Today for lunch I made carrot soup with all the carrots that made it out of the forest. They were still needing to be eaten, and I had bags and bags of them in baby version, sliced, and shredded (remember, the Bug has two false front teeth and can't bite into his favorite veggie). So I browned some red onion, two cloves of garlic, and a whole mess of carrots with salt, pepper, and a little curry powder. Then I threw in a box of generic chicken broth, a little extra water, and simmered till they were soft. I blended it with an immersion blender (a fantastic baby present!), added about two cups of shredded carrots, let it reduce another 15 minutes, and gave a quick whir again.

After adjusting seasonings, we enjoyed it topped with some plain yogurt left over from our Greek dinner. The Bug, the Baby and I all quite liked it (the Bug and I added more curry powder and I added some red pepper flakes), and then I fed it to my mother-in-law when she arrived mid-afternoon. She wasn't sure about the yogurt, until she had it. I'm pretty sure she enjoyed it, too.

I wouldn't have made it today...had I not seen the carrots waiting patiently. I probably would have just opted for a quick canned soup. I'm glad I saw them!

Sunday, June 08, 2008

The Perfect Moment

This afternoon I had the perfect moment. It was about 5:00pm and I was sitting in my backyard, reading a book. The Bug, who at eleven is nearly too old to be called a Bug any more, was splashing around in the pool, today being the first real pool day of the summer. The baby was in bed for the night, and Juiceboy was readying supplies for an upcoming camping trip.

I'd just put some lamb chops on the grill. Delicious, fatty smoke was pouring out of the vents, billowing first, then carried away in great wafts by breeze. The sun was beginning its evening slide behind the hills, and I scooted my chair into the shade of the tall evergreen. I had a glass of cool red (nothing nicer than a slightly cooled Cabernet on a hot summer day) and my new Lee Child. Yogurt and grated cucumber were draining in the kitchen for tzatziki; pencil thin, organic asparagus was ready to be quickly cooked in a drizzle of hot olive oil. And we had leftover sourdough baguette to sop up some lovely balsamic vinegar floating in olive oil--which the Bug calls "special sauce."

Birds were trilling. Everything was bright and alive and in bloom. The lemon tree was fragrant. I was cool and tired from an earlier swim, and anticipating a good dinner. My family was happy. I was perfectly relaxed and wishing it could last for hours.

Here's a lovely, garlicky tzatziki recipe for you to share with those you love a lot. It goes great with lamb, gyro meat (WinCo sells great pre-sliced, packaged gyro meat for veritable PENNIES!), as a dip, etc.


Cheesecloth--this is a mesh fabric sold with cooking supplies. My Safeway carries it with the pots and pans.
2 cups lowfat or full-fat (but NOT non-fat) plain yogurt
Half-to-a-whole large cucumber, seeded
One clove garlic
Fresh lemon juice, to taste

You'll need a wire mesh strainer--one with a lip on one end and a long handle on the other works wonderfully. Line this with about a foot of doubled cheesecloth. Place the strainer in a bowl deep enough so the strainer doesn't touch the bottom. Add the yogurt and let stand at least 1.5 hours. If you have more time, up to 24 hours, place plastic wrap over the bowls and refrigerate.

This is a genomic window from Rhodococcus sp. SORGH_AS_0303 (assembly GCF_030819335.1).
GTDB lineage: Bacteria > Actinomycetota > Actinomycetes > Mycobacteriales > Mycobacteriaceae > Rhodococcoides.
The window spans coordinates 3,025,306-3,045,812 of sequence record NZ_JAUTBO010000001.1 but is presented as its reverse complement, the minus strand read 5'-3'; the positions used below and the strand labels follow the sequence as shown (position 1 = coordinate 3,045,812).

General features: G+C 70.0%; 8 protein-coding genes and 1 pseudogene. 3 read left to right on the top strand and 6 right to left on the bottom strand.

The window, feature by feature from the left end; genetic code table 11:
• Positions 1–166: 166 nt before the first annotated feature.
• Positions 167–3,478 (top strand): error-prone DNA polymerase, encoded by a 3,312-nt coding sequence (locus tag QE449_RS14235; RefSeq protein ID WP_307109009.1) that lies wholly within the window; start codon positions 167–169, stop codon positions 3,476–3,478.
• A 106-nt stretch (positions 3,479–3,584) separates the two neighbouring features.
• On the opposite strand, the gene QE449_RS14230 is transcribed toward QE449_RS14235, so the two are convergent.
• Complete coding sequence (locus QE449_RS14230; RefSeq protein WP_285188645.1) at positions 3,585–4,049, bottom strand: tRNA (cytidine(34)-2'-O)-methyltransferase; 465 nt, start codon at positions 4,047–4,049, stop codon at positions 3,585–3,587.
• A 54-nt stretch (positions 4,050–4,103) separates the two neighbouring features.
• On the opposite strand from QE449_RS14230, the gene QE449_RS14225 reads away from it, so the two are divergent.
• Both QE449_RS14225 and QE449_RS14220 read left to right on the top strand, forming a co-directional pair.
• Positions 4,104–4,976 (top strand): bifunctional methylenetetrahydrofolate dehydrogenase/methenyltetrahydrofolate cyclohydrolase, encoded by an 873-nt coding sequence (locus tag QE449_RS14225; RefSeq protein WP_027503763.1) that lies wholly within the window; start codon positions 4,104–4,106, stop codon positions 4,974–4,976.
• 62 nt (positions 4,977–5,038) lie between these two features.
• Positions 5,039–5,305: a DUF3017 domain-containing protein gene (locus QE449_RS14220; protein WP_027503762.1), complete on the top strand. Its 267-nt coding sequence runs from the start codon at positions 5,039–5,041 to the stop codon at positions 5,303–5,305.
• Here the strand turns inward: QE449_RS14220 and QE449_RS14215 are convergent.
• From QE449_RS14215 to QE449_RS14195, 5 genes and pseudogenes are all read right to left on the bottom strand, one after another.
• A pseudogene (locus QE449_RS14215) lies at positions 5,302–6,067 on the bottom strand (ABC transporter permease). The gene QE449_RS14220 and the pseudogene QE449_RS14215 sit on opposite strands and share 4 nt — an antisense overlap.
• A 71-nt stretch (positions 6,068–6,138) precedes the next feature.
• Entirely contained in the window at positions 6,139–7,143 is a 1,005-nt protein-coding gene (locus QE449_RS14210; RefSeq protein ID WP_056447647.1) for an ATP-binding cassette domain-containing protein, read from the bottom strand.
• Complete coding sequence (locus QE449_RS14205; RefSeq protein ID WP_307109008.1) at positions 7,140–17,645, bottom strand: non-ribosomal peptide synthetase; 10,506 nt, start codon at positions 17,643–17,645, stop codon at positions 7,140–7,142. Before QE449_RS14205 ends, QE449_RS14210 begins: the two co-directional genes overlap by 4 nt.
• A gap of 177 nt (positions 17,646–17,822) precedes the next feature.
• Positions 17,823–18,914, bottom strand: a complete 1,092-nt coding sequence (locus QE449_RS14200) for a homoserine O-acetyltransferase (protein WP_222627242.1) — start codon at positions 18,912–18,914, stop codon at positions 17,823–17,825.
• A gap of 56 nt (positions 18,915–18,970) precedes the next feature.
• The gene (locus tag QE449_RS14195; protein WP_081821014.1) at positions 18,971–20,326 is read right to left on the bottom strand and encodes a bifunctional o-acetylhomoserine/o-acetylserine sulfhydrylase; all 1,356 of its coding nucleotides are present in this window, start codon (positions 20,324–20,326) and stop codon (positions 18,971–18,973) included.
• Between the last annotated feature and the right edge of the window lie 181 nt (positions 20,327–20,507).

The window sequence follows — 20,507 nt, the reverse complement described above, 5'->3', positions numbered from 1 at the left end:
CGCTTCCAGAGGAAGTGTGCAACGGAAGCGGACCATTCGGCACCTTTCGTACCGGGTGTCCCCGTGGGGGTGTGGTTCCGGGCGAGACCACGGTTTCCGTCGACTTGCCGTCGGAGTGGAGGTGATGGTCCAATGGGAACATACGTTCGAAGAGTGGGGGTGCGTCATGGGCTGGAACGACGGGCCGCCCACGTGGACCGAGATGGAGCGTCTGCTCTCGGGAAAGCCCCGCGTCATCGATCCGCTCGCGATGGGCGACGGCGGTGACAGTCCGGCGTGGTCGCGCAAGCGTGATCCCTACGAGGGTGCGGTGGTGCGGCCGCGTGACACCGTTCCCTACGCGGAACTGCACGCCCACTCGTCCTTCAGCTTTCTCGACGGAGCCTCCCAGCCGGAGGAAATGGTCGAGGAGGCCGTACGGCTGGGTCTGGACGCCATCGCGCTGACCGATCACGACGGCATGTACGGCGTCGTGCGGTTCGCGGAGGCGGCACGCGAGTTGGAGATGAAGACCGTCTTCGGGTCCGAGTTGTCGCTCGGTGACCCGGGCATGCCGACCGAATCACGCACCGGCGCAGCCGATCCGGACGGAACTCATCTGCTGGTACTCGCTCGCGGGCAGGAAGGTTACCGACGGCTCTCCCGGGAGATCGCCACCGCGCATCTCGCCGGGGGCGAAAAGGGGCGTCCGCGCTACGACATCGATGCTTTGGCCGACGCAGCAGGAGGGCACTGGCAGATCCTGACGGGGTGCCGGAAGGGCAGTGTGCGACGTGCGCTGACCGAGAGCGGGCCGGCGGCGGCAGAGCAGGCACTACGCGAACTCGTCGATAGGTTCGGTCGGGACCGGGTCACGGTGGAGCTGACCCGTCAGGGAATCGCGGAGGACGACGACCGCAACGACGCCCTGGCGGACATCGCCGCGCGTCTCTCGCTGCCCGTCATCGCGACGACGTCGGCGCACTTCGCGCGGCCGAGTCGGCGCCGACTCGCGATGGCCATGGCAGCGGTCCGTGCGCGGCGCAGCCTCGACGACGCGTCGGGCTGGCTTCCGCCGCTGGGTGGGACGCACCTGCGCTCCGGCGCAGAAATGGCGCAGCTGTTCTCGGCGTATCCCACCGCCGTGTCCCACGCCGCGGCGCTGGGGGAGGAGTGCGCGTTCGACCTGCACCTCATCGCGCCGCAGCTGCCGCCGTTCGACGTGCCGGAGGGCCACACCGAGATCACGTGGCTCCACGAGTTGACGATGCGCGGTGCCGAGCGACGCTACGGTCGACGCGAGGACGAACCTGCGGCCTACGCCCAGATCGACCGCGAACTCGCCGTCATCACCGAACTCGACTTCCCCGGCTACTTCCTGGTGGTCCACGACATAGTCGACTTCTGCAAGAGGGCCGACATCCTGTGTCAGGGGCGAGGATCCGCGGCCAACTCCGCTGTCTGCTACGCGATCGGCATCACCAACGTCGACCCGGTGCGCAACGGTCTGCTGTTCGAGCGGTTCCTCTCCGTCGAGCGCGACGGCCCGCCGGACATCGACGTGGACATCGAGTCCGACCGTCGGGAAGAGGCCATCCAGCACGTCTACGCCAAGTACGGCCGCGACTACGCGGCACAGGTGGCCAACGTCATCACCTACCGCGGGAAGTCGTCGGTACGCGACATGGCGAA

After 1.5 hours a fair amount of liquid should strain out of your yogurt. Put the yogurt in a small bowl; mash garlic with a press into the yogurt and stir. With the big holes of a grater, grate one half to a whole cucumber; place in the strainer (minus the cheesecloth). Salt generously and leave for 20-30 minutes to drain.

Add cucumber to yogurt. Add salt and lemon juice as needed. Enjoy!

Wednesday, June 04, 2008

Where has it gone...time?

Sigh. Where has the time gone? Here it is, June already. Here it is, almost summer. I had planned to grown many herbs this summer, rather than spending too much at farmer's markets only to have the herbs shrivel and die in my kitchen.

However, I didn't grow any from seeds and so must rely on nurseries. And right now I'm relying on Home Depot (don't all of you throw rotten tomatoes at me) because my nursery is closed before I can ever get to it.

Today the Bug and I recycled baby formula cans, spray painted them sun yellow, and left them to dry in the driveway. Tomorrow we'll punch holes in the bottoms, fill them with dirt, and plant cilantro and basil in them. We also planted pepper plants in big planters in the backyard--poblanos and anaheims. 70 days to maturity! I'm hoping that we haven't over crowded these plants. They seem fine now, but I think they might want more space as they grow, if memory serves me right.

I haven't mentioned the lovely herb stall at the Oakland farmer's market, with the most enthusiastic man selling not just mint but spearmint (yum!), and lovely Thai basil and perfect tarragon and some really interesting cumin leaves. I stuck them in water and wrapped them in a damp tea towel all week. The Bug kept snagging mint leaves (both types) all week long. I realized they'd gone round the bend when I smelled basil on his breath instead last night.

Here it is, almost midnight, and I should be in bed, snoozing. I'll be crabby in the morning.